Confession: I have spent more years than I’d like to admit as the source of narcissistic supply in many of my relationships. This was a pretty hard pill to swallow. But as part of the healing process from my divorce in 2018, I have been learning as much as I can about the patterns of narcissistic abuse and how to protect myself from it.
Dear Uncoupling Person,
Here’s something you need to know: when you have been in a long-term, intimate relationship with a person for many years (and you may even have thought of this person as “your person”) you will have grown accustomed to many intimacies—physical, emotional, intellectual. Even when you were lonely in the relationship, even when your partnership was stretching and cracking, even when you acutely felt the distance, there were casual, assumed intimacies you were so used to that you didn’t even notice them.
Then, the relationship ends (perhaps unexpectedly), and this person you decided to trust above all…
This pandemic has kicked my creativity in the ass, and I know I’m not alone. After quarantine started, I spent a solid month just losing time. I’d wake up exhausted after having slept for 9 hours, and by the time I’d roused myself and had my coffee, it was sometimes as late at 11 am. For someone who considers herself a morning person, this was totally out of character for me.
Figuring out how to create consistently can be challenging at the best of times. During the worst, it can feel impossible. …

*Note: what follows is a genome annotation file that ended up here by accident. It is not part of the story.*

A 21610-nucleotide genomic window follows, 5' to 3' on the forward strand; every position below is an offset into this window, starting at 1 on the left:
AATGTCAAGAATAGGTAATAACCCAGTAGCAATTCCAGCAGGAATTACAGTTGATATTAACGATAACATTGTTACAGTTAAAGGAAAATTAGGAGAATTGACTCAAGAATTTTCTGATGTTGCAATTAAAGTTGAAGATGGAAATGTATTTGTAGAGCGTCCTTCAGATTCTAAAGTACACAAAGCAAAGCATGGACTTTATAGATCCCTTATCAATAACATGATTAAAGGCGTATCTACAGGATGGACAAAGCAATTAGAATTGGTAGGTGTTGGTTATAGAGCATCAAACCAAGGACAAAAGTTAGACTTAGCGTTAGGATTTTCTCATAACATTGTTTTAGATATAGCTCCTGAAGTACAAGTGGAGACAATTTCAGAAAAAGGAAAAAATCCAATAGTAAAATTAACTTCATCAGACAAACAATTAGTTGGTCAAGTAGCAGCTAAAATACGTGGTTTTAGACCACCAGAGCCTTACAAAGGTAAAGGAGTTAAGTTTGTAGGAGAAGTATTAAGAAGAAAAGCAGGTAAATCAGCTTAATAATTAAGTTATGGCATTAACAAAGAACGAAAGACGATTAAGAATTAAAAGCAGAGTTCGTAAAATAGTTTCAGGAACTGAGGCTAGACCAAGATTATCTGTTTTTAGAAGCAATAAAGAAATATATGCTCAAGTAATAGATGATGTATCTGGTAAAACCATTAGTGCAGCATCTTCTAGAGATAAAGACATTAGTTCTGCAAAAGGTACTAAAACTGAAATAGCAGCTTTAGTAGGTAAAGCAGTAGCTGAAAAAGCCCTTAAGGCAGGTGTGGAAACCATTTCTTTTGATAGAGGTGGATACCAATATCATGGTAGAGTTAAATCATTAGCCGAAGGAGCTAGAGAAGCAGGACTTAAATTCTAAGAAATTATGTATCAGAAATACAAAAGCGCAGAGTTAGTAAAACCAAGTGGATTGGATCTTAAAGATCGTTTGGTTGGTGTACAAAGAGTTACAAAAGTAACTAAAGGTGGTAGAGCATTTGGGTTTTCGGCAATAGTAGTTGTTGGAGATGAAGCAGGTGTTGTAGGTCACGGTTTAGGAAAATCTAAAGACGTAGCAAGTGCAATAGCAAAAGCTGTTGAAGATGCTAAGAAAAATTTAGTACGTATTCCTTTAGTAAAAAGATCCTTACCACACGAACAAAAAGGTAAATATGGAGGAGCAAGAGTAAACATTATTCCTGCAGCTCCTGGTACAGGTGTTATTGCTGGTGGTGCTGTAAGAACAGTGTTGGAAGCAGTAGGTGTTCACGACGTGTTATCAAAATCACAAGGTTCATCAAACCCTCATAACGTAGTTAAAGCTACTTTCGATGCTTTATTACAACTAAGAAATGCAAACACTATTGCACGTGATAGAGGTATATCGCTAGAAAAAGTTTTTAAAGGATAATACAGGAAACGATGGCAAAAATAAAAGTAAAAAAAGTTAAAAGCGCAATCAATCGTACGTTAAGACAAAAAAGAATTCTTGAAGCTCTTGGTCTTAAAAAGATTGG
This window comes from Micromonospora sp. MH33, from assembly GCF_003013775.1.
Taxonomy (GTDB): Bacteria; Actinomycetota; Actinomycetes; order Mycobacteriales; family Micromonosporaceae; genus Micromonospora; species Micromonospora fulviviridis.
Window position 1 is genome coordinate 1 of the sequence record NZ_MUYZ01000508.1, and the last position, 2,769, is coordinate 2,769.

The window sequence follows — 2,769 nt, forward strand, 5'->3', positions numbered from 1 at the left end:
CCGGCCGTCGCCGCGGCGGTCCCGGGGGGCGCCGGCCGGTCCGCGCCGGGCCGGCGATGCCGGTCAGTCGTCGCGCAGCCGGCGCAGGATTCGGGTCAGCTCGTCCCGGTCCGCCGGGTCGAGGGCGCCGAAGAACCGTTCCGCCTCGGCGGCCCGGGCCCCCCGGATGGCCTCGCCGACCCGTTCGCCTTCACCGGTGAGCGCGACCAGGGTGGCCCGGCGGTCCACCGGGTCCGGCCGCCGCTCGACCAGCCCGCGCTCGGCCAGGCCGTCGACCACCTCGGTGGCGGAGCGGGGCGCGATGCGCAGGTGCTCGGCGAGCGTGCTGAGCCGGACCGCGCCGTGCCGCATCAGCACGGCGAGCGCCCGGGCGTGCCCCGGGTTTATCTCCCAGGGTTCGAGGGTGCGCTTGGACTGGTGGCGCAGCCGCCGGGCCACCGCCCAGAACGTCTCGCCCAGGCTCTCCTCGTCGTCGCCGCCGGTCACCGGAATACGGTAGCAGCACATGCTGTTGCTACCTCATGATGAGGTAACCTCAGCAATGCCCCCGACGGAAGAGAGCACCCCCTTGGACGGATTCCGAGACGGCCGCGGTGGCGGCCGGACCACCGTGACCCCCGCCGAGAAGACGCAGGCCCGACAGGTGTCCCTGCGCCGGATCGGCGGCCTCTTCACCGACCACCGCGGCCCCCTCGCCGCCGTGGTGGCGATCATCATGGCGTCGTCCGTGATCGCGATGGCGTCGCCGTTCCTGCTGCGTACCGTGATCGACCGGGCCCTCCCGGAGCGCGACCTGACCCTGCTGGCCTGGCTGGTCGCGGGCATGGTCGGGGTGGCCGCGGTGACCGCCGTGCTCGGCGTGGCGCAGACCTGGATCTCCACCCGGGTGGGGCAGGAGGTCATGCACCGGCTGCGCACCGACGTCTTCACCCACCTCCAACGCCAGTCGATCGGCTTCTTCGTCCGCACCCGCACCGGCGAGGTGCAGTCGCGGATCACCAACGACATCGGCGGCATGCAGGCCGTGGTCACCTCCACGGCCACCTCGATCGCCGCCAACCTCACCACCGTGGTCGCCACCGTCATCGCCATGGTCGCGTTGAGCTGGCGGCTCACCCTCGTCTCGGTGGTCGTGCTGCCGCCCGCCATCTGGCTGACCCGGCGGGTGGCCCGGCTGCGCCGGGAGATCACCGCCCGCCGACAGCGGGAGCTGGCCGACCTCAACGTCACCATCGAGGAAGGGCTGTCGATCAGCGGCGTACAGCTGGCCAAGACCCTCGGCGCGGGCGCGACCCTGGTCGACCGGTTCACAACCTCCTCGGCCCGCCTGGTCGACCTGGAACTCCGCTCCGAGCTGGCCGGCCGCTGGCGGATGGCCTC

When I had my first miscarriage, I thought the worst was over—I didn’t know I’d have three more before I gave birth to my son five years later.
When I left a dysfunctional, badly-paying job, I didn’t know I’d go on interview after interview, using up my savings and relying on my new boyfriend to cover our rent before I finally landed a job after almost a year of searching.
When my first marriage ended, I thought I’d learned my lesson and would be better at relationships the next time around. …
I can still remember the first time someone told me I was bad at boundaries. I wish I could say I got this advice in therapy, or at least that it came from a self-help book, but I received this little nugget of constructive criticism from a facilitator at a customer service training.
I had burst into tears at work — again.
And this time it wasn’t even because of something that had happened to me, but because of something that had happened to a co-worker.
Whom I had just met.
In the course of the training.
About a month ago, I accepted a job that, deep down, I knew I would ultimately hate.
I talked myself into it because I believed it was a great job — a type of technical writing that, while dull, was never-ending — I could take on as much as I had time for and would be sure of getting a regular paycheck.
I notified one of my regular anchor clients that I wouldn’t be available for as many hours per week. I devoted a significant amount of time each day learning a new drafting and editing system — totally unique…